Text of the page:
Several times per day, I say “I hope I remember…” to myself, trying to cement something in my memory, hoping to remember as many details as possible, hoping to keep this feeling for myself so I can call upon it during a dark moment, like when Rosie has attempted to flush an entire roll of toilet paper.
You see, I’m terrified of forgetting things. Alzheimer’s is a worry, yes, but something that truly keeps me awake at night is the thought of losing my memories to the effects of time and busy lives: old memories give way to new memories. What if I lose the cherished memory of Mitchell’s very last nursing session to a t-ball schedule? Or the first time Rosie grabbed me in a bear hug to a memory of us fighting when she’s a teenager?
Of course, we don’t really lose those old memories. They’re still there, they’re just pushed further back, waiting on someone or something to trigger the memory. And when the memory is triggered, we’re so ecstatic, we just have to share the memory. For instance, have you ever seem a grandparent watch their grandchild do something, say, run a toy car into the wall, and get way more excited than the achievement merits? Sure, the grandparent is probably legitimately excited for the child, but even more, she’s excited because that grandchild has just unlocked a memory of her own child, allowing her a brief visit with that child she lost to time so long ago.
Mitchell is only 4 years old and I’ve already become that grandparent, sharing my stories and memories with other mothers in the play area who couldn’t care less. Poor Rosie triggers memories so often, I’m sure she wondered why, the cuter she acts, the bigger the hug Mitchell gets.
I’ve heard my generation criticized for raising our children through the lens of our cell phone cameras, but I get it. I’m guilty of it. I only feel half bad about it, too. If there’s any chance of having something to trigger these memories, I’m taking it. That way, when the shit has hit the fan and I have two screaming children, a barking dog, dinner burning on the stove, and no beer in the fridge, I can pull up that video of us all dancing in the living room, laughing and having a good time, and give myself a mental deep breath.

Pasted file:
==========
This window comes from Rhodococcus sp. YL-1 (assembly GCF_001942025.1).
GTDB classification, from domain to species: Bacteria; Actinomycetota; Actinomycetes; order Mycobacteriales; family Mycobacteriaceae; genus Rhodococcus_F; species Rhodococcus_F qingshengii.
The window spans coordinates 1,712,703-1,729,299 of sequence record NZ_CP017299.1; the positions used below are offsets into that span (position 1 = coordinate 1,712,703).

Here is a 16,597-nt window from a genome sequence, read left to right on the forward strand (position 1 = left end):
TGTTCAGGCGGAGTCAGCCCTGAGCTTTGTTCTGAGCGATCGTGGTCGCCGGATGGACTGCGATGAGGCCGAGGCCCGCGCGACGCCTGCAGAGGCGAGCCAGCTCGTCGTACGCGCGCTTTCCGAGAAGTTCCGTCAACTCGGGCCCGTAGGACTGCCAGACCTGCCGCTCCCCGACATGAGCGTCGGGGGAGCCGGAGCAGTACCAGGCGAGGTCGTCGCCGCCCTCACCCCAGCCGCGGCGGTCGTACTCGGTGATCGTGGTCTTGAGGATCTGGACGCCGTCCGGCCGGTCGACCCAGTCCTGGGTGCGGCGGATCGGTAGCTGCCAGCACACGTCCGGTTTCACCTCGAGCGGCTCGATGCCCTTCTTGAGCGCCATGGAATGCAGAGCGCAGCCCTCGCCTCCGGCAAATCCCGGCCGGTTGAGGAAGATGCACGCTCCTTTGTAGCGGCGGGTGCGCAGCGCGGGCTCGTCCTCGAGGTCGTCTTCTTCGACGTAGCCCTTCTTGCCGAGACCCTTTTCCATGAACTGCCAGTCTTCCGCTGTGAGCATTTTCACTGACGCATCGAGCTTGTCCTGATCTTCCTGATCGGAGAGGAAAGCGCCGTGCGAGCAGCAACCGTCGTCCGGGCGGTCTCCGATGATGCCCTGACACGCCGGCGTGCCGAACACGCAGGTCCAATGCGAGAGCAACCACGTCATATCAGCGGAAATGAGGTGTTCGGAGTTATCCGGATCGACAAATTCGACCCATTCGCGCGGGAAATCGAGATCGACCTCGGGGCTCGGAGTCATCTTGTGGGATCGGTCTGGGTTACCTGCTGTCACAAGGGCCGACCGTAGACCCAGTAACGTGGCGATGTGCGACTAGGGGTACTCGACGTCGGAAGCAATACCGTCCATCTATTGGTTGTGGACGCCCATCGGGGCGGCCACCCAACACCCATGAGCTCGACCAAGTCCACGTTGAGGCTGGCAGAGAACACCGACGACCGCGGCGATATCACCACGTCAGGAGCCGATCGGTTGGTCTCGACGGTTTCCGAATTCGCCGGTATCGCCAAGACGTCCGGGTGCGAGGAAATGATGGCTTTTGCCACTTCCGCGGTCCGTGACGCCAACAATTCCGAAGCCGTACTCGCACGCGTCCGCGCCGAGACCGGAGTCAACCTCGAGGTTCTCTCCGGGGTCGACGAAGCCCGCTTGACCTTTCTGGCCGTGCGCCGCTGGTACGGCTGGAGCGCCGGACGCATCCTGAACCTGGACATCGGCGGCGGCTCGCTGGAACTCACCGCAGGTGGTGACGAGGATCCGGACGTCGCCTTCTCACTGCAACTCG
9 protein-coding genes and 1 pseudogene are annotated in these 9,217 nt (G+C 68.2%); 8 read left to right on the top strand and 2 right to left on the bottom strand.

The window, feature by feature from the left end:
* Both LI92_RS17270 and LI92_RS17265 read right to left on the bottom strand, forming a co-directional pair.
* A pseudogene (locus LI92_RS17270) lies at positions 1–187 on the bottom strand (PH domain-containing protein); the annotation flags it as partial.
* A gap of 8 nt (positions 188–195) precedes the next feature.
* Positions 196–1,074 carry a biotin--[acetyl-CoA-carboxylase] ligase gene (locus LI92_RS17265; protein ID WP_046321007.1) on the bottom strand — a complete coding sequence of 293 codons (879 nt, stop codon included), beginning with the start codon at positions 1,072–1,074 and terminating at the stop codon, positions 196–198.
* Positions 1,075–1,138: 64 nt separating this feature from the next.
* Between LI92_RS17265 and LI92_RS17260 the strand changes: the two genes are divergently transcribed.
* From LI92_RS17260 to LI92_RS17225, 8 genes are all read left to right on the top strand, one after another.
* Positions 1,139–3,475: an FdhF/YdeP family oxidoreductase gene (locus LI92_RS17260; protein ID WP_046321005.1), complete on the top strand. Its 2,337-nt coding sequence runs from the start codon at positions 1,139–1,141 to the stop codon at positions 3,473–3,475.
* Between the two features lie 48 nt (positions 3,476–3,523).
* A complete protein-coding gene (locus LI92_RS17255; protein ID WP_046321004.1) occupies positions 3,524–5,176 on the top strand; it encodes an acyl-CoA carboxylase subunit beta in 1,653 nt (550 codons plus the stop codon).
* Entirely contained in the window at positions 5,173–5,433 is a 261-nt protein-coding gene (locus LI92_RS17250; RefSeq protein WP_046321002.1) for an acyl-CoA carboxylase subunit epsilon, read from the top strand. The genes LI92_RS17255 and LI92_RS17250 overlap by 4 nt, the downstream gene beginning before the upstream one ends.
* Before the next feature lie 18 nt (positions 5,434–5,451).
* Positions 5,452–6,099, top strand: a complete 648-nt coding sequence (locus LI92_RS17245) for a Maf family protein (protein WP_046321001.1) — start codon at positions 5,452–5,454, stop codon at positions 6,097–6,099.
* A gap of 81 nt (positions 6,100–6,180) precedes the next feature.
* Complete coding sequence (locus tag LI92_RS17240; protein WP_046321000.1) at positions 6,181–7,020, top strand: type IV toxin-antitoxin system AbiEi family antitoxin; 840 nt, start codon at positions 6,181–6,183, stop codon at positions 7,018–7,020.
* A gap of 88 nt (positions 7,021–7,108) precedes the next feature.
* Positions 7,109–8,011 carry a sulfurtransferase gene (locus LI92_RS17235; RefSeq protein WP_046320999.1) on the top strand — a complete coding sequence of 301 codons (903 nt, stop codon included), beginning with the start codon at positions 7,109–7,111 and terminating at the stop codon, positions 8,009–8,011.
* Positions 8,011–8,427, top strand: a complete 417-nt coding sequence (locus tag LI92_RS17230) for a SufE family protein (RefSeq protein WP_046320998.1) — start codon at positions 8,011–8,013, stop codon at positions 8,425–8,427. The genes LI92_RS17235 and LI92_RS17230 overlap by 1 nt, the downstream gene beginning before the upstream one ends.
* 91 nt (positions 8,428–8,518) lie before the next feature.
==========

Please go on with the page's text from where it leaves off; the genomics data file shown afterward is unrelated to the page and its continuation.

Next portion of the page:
I know I can’t stop the progression of time. I know that my babies will grow, and I know that my memories will fade. I know that, one day, instead of bear hugs, they’ll give me a bag of dirty laundry. There will be no more slow snuggly mornings; there will only be frantic runs to the bus stop. The movies Mitchell quotes at me will be much less cute and wholesome. Rosie will no longer have conversations filled with jibberish with me: I’ll be lucky to have conversations with her at all.
So, today, I’m going to linger in bed as long as I can, a baby on each arm, and I’m going to tell myself to remember this. I’m going to reenact five different movies in under two minutes with Mitchell, and when he laughs, I’m going to tell myself to remember this. When I walk in on Mitchell reading a book to Rosie, I’m going to scream to myself, remember this. The kids giggling in the swings: remember. Justin and Mitchell constructing elaborate train tracks: remember. Showing Mitchell YouTube videos to answer his constant question of “what does [insert animal here] eat?” Remember. He sure won’t remember I have all the answers in a few years.
I’m going to remember this. And, if I don’t, I’m going to have plenty of pictures to remind me.